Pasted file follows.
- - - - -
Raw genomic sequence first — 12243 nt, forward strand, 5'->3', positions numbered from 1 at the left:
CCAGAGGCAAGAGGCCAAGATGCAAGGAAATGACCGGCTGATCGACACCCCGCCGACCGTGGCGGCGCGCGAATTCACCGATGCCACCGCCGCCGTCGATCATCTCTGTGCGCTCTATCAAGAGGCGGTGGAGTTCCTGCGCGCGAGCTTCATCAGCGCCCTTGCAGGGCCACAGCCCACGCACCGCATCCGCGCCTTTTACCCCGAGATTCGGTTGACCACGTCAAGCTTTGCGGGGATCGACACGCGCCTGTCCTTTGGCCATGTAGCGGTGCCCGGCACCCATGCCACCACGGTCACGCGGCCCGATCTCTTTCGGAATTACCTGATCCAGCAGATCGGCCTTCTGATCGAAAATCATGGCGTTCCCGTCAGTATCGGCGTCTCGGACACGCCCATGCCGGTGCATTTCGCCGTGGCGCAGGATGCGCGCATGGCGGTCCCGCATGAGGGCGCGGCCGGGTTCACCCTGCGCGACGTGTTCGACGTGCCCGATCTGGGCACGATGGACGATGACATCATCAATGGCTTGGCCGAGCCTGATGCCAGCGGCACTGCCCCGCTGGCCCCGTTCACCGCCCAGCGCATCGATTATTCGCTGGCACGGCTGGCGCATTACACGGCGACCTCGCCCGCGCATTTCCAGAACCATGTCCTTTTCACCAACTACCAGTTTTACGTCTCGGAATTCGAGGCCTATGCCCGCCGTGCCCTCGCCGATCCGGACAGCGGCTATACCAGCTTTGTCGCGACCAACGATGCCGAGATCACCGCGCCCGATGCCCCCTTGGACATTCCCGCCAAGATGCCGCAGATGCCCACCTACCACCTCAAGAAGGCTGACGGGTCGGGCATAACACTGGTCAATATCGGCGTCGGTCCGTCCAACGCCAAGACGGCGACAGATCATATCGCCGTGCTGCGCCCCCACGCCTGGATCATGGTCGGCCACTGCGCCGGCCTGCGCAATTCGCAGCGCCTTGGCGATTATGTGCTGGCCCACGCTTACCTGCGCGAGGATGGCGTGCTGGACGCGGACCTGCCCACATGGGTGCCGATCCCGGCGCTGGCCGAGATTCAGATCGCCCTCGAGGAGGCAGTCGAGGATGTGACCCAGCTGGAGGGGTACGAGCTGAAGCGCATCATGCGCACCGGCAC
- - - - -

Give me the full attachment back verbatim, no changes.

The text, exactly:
Raw genomic sequence first — 12243 nt, forward strand, 5'->3', positions numbered from 1 at the left:
CCAGAGGCAAGAGGCCAAGATGCAAGGAAATGACCGGCTGATCGACACCCCGCCGACCGTGGCGGCGCGCGAATTCACCGATGCCACCGCCGCCGTCGATCATCTCTGTGCGCTCTATCAAGAGGCGGTGGAGTTCCTGCGCGCGAGCTTCATCAGCGCCCTTGCAGGGCCACAGCCCACGCACCGCATCCGCGCCTTTTACCCCGAGATTCGGTTGACCACGTCAAGCTTTGCGGGGATCGACACGCGCCTGTCCTTTGGCCATGTAGCGGTGCCCGGCACCCATGCCACCACGGTCACGCGGCCCGATCTCTTTCGGAATTACCTGATCCAGCAGATCGGCCTTCTGATCGAAAATCATGGCGTTCCCGTCAGTATCGGCGTCTCGGACACGCCCATGCCGGTGCATTTCGCCGTGGCGCAGGATGCGCGCATGGCGGTCCCGCATGAGGGCGCGGCCGGGTTCACCCTGCGCGACGTGTTCGACGTGCCCGATCTGGGCACGATGGACGATGACATCATCAATGGCTTGGCCGAGCCTGATGCCAGCGGCACTGCCCCGCTGGCCCCGTTCACCGCCCAGCGCATCGATTATTCGCTGGCACGGCTGGCGCATTACACGGCGACCTCGCCCGCGCATTTCCAGAACCATGTCCTTTTCACCAACTACCAGTTTTACGTCTCGGAATTCGAGGCCTATGCCCGCCGTGCCCTCGCCGATCCGGACAGCGGCTATACCAGCTTTGTCGCGACCAACGATGCCGAGATCACCGCGCCCGATGCCCCCTTGGACATTCCCGCCAAGATGCCGCAGATGCCCACCTACCACCTCAAGAAGGCTGACGGGTCGGGCATAACACTGGTCAATATCGGCGTCGGTCCGTCCAACGCCAAGACGGCGACAGATCATATCGCCGTGCTGCGCCCCCACGCCTGGATCATGGTCGGCCACTGCGCCGGCCTGCGCAATTCGCAGCGCCTTGGCGATTATGTGCTGGCCCACGCTTACCTGCGCGAGGATGGCGTGCTGGACGCGGACCTGCCCACATGGGTGCCGATCCCGGCGCTGGCCGAGATTCAGATCGCCCTCGAGGAGGCAGTCGAGGATGTGACCCAGCTGGAGGGGTACGAGCTGAAGCGCATCATGCGCACCGGCAC